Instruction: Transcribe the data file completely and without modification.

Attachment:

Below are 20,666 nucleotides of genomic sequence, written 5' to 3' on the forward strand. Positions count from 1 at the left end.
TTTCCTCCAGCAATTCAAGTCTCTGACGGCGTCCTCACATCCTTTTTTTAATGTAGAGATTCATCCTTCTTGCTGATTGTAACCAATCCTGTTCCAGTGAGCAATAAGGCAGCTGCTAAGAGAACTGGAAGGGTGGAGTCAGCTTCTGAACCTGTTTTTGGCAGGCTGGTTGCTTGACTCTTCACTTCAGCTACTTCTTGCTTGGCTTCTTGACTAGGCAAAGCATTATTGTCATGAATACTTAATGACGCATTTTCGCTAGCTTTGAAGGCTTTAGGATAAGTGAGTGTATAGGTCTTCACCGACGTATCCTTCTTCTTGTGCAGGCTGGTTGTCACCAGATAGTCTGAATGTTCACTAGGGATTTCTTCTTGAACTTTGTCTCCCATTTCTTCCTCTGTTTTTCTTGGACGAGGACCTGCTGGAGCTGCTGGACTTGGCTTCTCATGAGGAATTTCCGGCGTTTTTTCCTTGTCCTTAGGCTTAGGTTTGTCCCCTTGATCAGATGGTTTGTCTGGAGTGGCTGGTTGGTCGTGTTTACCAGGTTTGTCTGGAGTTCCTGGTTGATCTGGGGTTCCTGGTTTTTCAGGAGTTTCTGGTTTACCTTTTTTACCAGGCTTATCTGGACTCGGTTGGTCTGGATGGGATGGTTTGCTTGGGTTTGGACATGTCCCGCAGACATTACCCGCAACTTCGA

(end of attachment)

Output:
Below are 20,666 nucleotides of genomic sequence, written 5' to 3' on the forward strand. Positions count from 1 at the left end.
TTTCCTCCAGCAATTCAAGTCTCTGACGGCGTCCTCACATCCTTTTTTTAATGTAGAGATTCATCCTTCTTGCTGATTGTAACCAATCCTGTTCCAGTGAGCAATAAGGCAGCTGCTAAGAGAACTGGAAGGGTGGAGTCAGCTTCTGAACCTGTTTTTGGCAGGCTGGTTGCTTGACTCTTCACTTCAGCTACTTCTTGCTTGGCTTCTTGACTAGGCAAAGCATTATTGTCATGAATACTTAATGACGCATTTTCGCTAGCTTTGAAGGCTTTAGGATAAGTGAGTGTATAGGTCTTCACCGACGTATCCTTCTTCTTGTGCAGGCTGGTTGTCACCAGATAGTCTGAATGTTCACTAGGGATTTCTTCTTGAACTTTGTCTCCCATTTCTTCCTCTGTTTTTCTTGGACGAGGACCTGCTGGAGCTGCTGGACTTGGCTTCTCATGAGGAATTTCCGGCGTTTTTTCCTTGTCCTTAGGCTTAGGTTTGTCCCCTTGATCAGATGGTTTGTCTGGAGTGGCTGGTTGGTCGTGTTTACCAGGTTTGTCTGGAGTTCCTGGTTGATCTGGGGTTCCTGGTTTTTCAGGAGTTTCTGGTTTACCTTTTTTACCAGGCTTATCTGGACTCGGTTGGTCTGGATGGGATGGTTTGCTTGGGTTTGGACATGTCCCGCAGACATTACCCGCAACTTCGA